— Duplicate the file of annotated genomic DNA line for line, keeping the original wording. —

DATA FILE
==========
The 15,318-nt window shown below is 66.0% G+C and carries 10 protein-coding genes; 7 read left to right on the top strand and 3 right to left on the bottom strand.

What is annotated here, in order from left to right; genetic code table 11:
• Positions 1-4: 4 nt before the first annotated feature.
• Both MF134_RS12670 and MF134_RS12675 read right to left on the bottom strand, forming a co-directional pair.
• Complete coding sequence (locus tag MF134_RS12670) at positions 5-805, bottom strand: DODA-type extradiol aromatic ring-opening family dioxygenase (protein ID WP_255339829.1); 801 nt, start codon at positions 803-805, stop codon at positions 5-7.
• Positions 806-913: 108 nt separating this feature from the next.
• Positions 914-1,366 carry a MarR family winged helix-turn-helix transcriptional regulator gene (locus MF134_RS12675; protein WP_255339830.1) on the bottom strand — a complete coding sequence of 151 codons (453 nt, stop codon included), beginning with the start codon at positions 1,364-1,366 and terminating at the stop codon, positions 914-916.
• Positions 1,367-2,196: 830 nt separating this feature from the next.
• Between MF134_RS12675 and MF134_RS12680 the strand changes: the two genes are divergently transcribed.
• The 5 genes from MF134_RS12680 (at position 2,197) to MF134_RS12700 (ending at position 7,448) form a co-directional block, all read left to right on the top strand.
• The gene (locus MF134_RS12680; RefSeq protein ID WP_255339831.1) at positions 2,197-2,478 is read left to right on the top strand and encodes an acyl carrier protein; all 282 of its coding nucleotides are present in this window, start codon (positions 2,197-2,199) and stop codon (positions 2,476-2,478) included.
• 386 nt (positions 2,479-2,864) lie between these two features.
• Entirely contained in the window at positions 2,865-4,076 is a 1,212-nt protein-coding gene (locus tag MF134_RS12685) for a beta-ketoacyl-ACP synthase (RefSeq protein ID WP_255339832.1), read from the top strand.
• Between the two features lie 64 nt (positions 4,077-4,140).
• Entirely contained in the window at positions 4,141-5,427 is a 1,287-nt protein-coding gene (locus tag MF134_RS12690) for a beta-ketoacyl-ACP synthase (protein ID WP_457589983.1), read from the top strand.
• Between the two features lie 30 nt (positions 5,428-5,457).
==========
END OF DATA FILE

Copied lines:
The 15,318-nt window shown below is 66.0% G+C and carries 10 protein-coding genes; 7 read left to right on the top strand and 3 right to left on the bottom strand.

What is annotated here, in order from left to right; genetic code table 11:
• Positions 1-4: 4 nt before the first annotated feature.
• Both MF134_RS12670 and MF134_RS12675 read right to left on the bottom strand, forming a co-directional pair.
• Complete coding sequence (locus tag MF134_RS12670) at positions 5-805, bottom strand: DODA-type extradiol aromatic ring-opening family dioxygenase (protein ID WP_255339829.1); 801 nt, start codon at positions 803-805, stop codon at positions 5-7.
• Positions 806-913: 108 nt separating this feature from the next.
• Positions 914-1,366 carry a MarR family winged helix-turn-helix transcriptional regulator gene (locus MF134_RS12675; protein WP_255339830.1) on the bottom strand — a complete coding sequence of 151 codons (453 nt, stop codon included), beginning with the start codon at positions 1,364-1,366 and terminating at the stop codon, positions 914-916.
• Positions 1,367-2,196: 830 nt separating this feature from the next.
• Between MF134_RS12675 and MF134_RS12680 the strand changes: the two genes are divergently transcribed.
• The 5 genes from MF134_RS12680 (at position 2,197) to MF134_RS12700 (ending at position 7,448) form a co-directional block, all read left to right on the top strand.
• The gene (locus MF134_RS12680; RefSeq protein ID WP_255339831.1) at positions 2,197-2,478 is read left to right on the top strand and encodes an acyl carrier protein; all 282 of its coding nucleotides are present in this window, start codon (positions 2,197-2,199) and stop codon (positions 2,476-2,478) included.
• 386 nt (positions 2,479-2,864) lie between these two features.
• Entirely contained in the window at positions 2,865-4,076 is a 1,212-nt protein-coding gene (locus tag MF134_RS12685) for a beta-ketoacyl-ACP synthase (RefSeq protein ID WP_255339832.1), read from the top strand.
• Between the two features lie 64 nt (positions 4,077-4,140).
• Entirely contained in the window at positions 4,141-5,427 is a 1,287-nt protein-coding gene (locus tag MF134_RS12690) for a beta-ketoacyl-ACP synthase (protein ID WP_457589983.1), read from the top strand.
• Between the two features lie 30 nt (positions 5,428-5,457).